Part 3 Plants for Different Planting Situations

26 Plants for Floral Landscape Situations

Learning Objectives

  • Recognize plants suitable for common floral landscape situations.

Worldwide, the floriculture industry grows an enormous range of tropical species in greenhouses and nursery fields for interior and exterior landscape situations. In addition to improving everyday life, potted flowering plants and cut flowers have significance for the celebration of cultural traditions and  events. Examples of potted plants used in traditional seasonal displays include Euphorbia pulcherrima (poinsettia), Chrysanthemum morifolium (garden mum), and Lilium longiflorum (Easter lily). Events such as weddings, graduations, and funerals are usually celebrated with cut flowers and greens in arrangements, garlands, and bouquets. Among the many types of cut flowers available, the tropical species Alstroemeria cvs. (alstroemeria) and Antirrhinum majus (snapdragon) are frequently used in floral design.

Key morphological characteristics that distinguish these plants within their family taxon are summarized  below. View detailed images of the plant examples available at this link to the KPU Plant Database [New Tab].[1]

Alstroemeriaceae – alstroemeria family

  • Erect herbaceous perennial with tuberous roots
  • Leaves are alternate and simple with parallel veins, an entire margin, and are resupinate (twisted)
  • Inflorescence is an umbel
  • Flowers are zygomorphic (bilateral symmetry), funnel-form, the inner whorl of tepals are spotted
  • Fruit is a capsule
  • Example: Alstroemeria cvs. (alstroemeria) for growing conditions of part sun to part shade and well drained fertile soils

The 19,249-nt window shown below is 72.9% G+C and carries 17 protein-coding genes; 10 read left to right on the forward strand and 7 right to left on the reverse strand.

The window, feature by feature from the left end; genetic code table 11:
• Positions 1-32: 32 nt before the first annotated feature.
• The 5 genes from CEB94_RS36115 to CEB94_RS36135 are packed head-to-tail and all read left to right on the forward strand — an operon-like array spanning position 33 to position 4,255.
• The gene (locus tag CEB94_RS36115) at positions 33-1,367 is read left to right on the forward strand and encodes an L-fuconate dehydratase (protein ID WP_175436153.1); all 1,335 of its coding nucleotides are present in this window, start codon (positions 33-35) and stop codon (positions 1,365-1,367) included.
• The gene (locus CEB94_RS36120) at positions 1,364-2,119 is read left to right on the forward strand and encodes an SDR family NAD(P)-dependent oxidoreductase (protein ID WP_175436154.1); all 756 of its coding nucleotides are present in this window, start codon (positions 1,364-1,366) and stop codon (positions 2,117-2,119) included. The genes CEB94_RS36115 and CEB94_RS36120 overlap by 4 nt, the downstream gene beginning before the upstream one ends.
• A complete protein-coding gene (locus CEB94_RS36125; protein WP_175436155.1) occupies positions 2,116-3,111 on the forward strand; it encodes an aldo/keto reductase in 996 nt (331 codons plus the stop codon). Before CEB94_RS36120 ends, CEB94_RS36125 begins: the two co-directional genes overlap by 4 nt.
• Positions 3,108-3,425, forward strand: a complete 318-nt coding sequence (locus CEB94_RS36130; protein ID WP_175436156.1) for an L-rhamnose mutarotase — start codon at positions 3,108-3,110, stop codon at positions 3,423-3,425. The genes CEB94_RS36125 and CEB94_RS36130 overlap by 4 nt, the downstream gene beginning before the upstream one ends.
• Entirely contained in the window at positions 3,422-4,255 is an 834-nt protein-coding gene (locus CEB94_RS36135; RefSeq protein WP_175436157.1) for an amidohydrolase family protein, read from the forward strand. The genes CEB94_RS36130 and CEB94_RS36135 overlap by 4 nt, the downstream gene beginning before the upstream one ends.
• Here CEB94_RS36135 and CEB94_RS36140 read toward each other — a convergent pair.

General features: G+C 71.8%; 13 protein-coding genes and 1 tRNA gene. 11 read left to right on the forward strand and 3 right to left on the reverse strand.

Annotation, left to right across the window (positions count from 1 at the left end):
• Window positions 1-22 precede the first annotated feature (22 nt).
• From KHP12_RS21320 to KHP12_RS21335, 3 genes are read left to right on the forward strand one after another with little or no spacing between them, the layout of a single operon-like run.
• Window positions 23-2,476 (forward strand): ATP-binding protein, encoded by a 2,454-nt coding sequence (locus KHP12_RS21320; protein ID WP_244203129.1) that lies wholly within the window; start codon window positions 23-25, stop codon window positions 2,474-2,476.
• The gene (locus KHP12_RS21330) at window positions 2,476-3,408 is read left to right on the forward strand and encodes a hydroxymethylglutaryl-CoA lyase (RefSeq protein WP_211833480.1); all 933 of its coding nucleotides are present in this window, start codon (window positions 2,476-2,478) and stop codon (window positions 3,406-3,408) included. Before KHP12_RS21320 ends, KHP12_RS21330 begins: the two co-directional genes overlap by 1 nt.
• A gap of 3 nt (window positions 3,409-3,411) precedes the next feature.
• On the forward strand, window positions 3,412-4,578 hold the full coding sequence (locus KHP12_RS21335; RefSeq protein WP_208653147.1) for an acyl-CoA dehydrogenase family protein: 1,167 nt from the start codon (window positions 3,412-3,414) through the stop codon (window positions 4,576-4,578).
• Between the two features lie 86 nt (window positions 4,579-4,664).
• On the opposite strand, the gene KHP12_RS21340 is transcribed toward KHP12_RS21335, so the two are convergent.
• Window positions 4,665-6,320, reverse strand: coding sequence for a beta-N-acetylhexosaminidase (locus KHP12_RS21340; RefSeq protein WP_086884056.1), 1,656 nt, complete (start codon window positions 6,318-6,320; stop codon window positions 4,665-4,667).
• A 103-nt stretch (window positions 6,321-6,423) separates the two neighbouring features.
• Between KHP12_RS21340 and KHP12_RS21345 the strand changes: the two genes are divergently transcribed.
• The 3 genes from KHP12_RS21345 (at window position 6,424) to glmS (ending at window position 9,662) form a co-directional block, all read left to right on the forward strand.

Plantaginaceae – plantain family

  • Erect herbaceous perennial
  • Leaves are alternate, simple, with pinnate veins and an entire margin
  • Inflorescence is a raceme
  • Flowers are zygomorphic, tubular and bilabiate (two-lipped)
  • Fruit is a capsule
  • Example: Antirrhinum majus (snapdragon) for growing conditions of full sun part sun/part shade and well drained soils

While tender tropical members of plant families, such as Solenostemon x hybridus (coleus) in the mint family are typically grown in interior landscapes in northern regions, some are used in exterior containers and bed plantings for summer interest. A few examples of the many tender tropical annual species grown for bedding and container displays are Ageratum houstonianum (floss flower), Celosia argentea (cockscomb), and Cleome hassleriana (spider flower). Examples of tropical herbaceous perennials grown for exterior displays include Lantana camara (lantana), Pelargonium spp. (geranium), and Salvia x superba ‘May Night’ (salvia cultivars). As a result of extensive hybridization, tender herbaceous perennials such as Begonia x semperflorens-cultorum (fibrous begonia), Canna x generalis (canna), Pelargonium x hortorum (zonal or bedding geranium), Solenostemon x hybridus (coleus), and Salvia x superba ‘May Night’ (salvia cultivars) may be described as being of garden origin.

Key morphological characteristics that distinguish these plants within their family taxon are described below. View detailed images of the plant examples available at this link to the KPU Plant Database [New Tab].[2]

Amaranthaceae – amaranth family

  • Erect herbaceous annual
  • Leaves are alternate, simple, with pinnate veins, an entire margin, and without stipules
  • Inflorescence is a spike (dense plume or crested)
  • Flowers are radial and small, with colorful persistent bracts below each flower
  • Fruit is a capsule
  • Example: Celosia argentea (cockscomb) for growing conditions of full sun part sun/part shade and well drained soils